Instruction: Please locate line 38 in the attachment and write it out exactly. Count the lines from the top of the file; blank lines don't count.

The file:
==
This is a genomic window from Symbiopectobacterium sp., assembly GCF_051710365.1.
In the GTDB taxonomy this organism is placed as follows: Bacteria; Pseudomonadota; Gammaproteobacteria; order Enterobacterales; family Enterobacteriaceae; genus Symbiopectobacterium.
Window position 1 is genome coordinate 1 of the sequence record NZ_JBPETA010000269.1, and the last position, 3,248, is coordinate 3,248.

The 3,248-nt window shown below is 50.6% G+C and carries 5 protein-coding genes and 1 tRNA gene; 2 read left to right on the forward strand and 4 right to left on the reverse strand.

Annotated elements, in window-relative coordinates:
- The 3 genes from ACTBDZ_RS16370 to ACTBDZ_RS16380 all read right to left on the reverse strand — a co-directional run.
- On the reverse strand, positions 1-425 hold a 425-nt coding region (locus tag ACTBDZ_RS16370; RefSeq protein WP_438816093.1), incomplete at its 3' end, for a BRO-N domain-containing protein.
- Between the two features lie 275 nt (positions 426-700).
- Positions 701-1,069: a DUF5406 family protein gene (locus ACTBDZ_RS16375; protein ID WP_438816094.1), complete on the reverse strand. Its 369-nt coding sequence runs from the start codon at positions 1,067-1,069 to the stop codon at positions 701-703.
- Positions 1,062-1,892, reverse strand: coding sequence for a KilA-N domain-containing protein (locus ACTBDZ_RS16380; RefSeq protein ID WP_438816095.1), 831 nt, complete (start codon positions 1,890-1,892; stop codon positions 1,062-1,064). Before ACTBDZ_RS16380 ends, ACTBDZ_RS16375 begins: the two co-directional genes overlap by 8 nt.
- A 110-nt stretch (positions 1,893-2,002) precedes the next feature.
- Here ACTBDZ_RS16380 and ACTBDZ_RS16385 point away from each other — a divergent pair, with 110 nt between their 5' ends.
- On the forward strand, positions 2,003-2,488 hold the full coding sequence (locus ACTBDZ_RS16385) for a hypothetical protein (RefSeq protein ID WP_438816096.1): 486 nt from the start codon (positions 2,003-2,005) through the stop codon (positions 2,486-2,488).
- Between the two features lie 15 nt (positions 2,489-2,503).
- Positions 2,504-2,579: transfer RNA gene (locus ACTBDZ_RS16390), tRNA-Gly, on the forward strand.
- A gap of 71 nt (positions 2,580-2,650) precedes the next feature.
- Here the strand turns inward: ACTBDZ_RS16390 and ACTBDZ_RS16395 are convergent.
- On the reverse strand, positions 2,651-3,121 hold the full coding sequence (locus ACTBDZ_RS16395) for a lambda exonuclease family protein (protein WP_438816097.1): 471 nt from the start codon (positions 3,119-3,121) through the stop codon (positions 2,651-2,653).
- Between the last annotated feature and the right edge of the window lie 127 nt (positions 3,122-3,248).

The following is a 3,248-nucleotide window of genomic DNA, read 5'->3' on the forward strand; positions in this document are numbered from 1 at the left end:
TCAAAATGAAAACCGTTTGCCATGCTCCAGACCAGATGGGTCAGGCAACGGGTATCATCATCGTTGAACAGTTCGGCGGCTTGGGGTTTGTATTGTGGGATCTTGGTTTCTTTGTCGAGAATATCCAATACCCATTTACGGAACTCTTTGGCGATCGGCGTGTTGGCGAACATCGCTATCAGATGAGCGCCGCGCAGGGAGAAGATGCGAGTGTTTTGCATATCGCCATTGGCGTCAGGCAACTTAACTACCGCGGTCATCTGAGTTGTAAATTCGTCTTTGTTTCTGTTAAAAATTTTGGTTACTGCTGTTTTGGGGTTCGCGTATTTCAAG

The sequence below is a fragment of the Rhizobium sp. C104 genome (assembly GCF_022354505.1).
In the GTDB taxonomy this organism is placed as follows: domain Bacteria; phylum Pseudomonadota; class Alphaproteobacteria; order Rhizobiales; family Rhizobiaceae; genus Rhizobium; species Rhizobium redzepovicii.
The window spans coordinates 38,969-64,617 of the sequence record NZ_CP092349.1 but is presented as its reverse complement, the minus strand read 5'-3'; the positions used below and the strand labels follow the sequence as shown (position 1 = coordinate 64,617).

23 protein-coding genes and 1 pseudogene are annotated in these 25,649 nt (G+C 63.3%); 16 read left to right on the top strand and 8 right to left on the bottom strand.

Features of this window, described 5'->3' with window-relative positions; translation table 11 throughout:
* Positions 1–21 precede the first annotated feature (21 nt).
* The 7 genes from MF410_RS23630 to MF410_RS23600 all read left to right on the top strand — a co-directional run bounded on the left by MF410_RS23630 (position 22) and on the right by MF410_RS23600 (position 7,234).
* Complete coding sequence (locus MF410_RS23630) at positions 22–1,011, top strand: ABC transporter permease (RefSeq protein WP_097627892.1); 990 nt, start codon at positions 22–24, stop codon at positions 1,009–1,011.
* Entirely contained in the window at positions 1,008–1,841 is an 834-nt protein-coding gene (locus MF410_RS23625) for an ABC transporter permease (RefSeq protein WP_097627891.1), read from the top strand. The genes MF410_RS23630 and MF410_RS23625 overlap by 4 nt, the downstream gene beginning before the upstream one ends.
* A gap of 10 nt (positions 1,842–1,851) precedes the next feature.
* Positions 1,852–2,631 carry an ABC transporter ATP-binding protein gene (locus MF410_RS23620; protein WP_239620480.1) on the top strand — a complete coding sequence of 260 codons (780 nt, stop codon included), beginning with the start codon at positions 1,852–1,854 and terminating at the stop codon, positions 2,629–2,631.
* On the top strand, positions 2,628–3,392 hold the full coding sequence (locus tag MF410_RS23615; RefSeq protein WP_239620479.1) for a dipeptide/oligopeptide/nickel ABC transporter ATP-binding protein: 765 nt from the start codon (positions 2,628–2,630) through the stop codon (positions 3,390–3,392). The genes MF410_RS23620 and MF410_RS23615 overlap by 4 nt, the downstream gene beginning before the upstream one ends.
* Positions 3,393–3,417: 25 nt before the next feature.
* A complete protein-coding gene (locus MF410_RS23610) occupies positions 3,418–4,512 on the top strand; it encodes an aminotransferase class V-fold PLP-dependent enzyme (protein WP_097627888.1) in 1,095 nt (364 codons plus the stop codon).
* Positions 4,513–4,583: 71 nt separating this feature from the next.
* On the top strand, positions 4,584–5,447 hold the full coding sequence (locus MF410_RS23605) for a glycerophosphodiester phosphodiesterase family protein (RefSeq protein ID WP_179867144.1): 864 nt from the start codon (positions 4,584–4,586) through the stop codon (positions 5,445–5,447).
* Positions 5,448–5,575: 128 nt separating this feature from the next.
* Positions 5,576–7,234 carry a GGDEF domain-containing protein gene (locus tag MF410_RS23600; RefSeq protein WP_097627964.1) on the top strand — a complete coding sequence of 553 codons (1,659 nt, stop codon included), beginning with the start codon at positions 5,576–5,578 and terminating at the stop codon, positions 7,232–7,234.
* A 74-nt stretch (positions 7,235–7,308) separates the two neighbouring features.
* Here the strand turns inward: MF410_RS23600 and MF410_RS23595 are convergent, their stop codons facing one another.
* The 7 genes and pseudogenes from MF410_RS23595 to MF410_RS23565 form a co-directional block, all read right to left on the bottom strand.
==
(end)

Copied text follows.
* Positions 5,448–5,575: 128 nt separating this feature from the next.